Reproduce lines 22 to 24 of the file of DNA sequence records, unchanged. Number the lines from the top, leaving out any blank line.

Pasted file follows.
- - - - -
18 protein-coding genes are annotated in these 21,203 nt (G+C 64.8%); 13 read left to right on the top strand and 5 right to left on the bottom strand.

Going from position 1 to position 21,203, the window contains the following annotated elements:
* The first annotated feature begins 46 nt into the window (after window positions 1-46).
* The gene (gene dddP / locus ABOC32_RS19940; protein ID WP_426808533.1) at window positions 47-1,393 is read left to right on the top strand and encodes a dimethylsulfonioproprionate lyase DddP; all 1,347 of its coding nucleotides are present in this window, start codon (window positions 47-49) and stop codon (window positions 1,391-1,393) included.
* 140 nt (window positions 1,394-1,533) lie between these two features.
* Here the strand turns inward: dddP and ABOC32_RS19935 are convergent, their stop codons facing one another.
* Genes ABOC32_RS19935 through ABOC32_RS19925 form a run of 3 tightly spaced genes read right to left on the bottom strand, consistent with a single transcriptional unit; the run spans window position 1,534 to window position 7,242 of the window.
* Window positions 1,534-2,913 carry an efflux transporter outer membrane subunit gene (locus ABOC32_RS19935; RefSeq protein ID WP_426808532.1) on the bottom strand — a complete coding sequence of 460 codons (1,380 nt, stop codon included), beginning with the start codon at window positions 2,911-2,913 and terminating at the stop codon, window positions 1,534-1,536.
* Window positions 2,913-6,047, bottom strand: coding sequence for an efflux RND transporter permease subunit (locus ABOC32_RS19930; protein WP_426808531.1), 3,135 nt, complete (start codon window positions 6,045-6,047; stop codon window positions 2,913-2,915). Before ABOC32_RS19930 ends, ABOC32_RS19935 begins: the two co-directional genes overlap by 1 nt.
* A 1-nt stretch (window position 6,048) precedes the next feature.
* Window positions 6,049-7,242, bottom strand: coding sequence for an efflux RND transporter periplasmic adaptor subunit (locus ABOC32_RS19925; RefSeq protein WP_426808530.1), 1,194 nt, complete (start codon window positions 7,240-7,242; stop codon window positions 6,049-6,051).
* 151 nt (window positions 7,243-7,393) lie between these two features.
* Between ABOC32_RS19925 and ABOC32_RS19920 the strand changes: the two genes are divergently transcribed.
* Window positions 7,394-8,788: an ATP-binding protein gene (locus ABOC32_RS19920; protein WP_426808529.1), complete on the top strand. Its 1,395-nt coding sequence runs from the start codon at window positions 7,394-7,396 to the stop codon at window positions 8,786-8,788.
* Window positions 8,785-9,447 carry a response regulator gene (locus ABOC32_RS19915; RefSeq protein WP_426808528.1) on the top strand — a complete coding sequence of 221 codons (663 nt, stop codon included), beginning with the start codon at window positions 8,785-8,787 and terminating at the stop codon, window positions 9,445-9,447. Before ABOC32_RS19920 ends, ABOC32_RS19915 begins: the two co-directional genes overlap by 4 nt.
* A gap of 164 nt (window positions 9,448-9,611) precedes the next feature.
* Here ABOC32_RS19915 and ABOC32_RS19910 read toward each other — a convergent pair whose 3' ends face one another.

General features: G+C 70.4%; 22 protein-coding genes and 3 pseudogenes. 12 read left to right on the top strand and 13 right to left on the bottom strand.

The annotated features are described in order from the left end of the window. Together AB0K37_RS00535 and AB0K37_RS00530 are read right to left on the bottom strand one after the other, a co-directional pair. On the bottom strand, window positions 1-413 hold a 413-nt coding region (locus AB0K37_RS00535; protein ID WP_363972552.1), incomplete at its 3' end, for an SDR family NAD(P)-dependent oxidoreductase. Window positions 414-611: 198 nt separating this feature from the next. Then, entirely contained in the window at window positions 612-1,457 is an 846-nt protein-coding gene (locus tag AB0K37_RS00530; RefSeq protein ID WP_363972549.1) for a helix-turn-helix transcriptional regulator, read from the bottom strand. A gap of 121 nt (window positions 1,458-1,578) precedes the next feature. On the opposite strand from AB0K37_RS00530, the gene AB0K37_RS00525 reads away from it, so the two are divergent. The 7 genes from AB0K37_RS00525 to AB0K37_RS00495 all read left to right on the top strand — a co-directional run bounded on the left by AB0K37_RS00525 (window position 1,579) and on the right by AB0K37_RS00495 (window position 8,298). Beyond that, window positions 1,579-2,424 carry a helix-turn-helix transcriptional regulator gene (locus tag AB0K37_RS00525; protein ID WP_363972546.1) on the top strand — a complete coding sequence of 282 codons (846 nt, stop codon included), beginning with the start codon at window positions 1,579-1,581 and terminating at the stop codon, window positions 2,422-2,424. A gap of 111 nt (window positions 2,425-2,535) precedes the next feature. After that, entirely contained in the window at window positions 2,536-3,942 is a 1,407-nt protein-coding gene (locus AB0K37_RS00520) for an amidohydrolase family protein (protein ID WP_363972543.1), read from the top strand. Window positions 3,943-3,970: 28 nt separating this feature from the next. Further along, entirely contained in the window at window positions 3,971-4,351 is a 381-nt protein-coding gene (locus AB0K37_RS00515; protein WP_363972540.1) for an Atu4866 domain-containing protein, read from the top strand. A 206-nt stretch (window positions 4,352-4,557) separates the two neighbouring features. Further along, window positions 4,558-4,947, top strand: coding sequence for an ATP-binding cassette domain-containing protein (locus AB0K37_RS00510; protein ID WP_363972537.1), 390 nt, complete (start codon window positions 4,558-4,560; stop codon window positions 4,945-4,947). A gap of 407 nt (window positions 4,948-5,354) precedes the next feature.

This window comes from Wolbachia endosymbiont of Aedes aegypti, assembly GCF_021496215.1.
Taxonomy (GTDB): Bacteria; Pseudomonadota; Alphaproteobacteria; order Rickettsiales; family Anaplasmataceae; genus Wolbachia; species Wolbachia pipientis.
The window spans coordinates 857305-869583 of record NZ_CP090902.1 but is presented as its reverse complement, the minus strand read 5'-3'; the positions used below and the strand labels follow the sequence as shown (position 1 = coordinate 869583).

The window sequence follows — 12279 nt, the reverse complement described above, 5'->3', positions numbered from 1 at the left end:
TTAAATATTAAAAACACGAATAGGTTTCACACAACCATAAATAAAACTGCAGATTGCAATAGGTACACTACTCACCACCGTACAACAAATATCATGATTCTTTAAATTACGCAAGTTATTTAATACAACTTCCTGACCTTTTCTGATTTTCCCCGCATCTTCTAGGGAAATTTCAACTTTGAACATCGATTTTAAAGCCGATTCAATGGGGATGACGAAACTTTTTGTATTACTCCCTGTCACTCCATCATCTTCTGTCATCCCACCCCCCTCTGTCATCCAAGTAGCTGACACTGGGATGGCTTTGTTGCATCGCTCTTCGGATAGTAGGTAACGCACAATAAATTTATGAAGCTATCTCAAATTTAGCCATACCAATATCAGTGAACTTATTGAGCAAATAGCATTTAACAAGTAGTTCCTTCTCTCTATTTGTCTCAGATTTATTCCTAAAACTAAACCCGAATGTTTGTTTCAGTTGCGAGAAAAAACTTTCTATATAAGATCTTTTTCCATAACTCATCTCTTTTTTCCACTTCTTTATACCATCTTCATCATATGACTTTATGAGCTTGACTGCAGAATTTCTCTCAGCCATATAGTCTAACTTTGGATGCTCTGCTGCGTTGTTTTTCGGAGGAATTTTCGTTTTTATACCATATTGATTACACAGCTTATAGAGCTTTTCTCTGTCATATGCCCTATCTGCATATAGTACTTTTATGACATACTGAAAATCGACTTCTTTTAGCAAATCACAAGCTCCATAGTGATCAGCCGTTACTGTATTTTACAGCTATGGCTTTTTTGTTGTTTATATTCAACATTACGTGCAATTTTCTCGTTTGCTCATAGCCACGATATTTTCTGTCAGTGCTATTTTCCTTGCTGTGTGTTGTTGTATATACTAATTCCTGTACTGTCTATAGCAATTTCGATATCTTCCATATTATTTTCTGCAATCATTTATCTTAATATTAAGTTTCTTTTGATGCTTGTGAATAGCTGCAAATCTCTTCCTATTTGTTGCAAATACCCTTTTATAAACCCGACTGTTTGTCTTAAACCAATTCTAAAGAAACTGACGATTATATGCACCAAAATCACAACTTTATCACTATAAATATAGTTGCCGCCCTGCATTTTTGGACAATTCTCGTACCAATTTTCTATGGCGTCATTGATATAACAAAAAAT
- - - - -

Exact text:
The window spans coordinates 857305-869583 of record NZ_CP090902.1 but is presented as its reverse complement, the minus strand read 5'-3'; the positions used below and the strand labels follow the sequence as shown (position 1 = coordinate 869583).

The window sequence follows — 12279 nt, the reverse complement described above, 5'->3', positions numbered from 1 at the left end:
TTAAATATTAAAAACACGAATAGGTTTCACACAACCATAAATAAAACTGCAGATTGCAATAGGTACACTACTCACCACCGTACAACAAATATCATGATTCTTTAAATTACGCAAGTTATTTAATACAACTTCCTGACCTTTTCTGATTTTCCCCGCATCTTCTAGGGAAATTTCAACTTTGAACATCGATTTTAAAGCCGATTCAATGGGGATGACGAAACTTTTTGTATTACTCCCTGTCACTCCATCATCTTCTGTCATCCCACCCCCCTCTGTCATCCAAGTAGCTGACACTGGGATGGCTTTGTTGCATCGCTCTTCGGATAGTAGGTAACGCACAATAAATTTATGAAGCTATCTCAAATTTAGCCATACCAATATCAGTGAACTTATTGAGCAAATAGCATTTAACAAGTAGTTCCTTCTCTCTATTTGTCTCAGATTTATTCCTAAAACTAAACCCGAATGTTTGTTTCAGTTGCGAGAAAAAACTTTCTATATAAGATCTTTTTCCATAACTCATCTCTTTTTTCCACTTCTTTATACCATCTTCATCATATGACTTTATGAGCTTGACTGCAGAATTTCTCTCAGCCATATAGTCTAACTTTGGATGCTCTGCTGCGTTGTTTTTCGGAGGAATTTTCGTTTTTATACCATATTGATTACACAGCTTATAGAGCTTTTCTCTGTCATATGCCCTATCTGCATATAGTACTTTTATGACATACTGAAAATCGACTTCTTTTAGCAAATCACAAGCTCCATAGTGATCAGCCGTTACTGTATTTTACAGCTATGGCTTTTTTGTTGTTTATATTCAACATTACGTGCAATTTTCTCGTTTGCTCATAGCCACGATATTTTCTGTCAGTGCTATTTTCCTTGCTGTGTGTTGTTGTATATACTAATTCCTGTACTGTCTATAGCAATTTCGATATCTTCCATATTATTTTCTGCAATCATTTATCTTAATATTAAGTTTCTTTTGATGCTTGTGAATAGCTGCAAATCTCTTCCTATTTGTTGCAAATACCCTTTTATAAACCCGACTGTTTGTCTTAAACCAATTCTAAAGAAACTGACGATTATATGCACCAAAATCACAACTTTATCACTATAAATATAGTTGCCGCCCTGCATTTTTGGACAATTCTCGTACCAATTTTCTATGGCGTCATTGATATAACAAAAAAT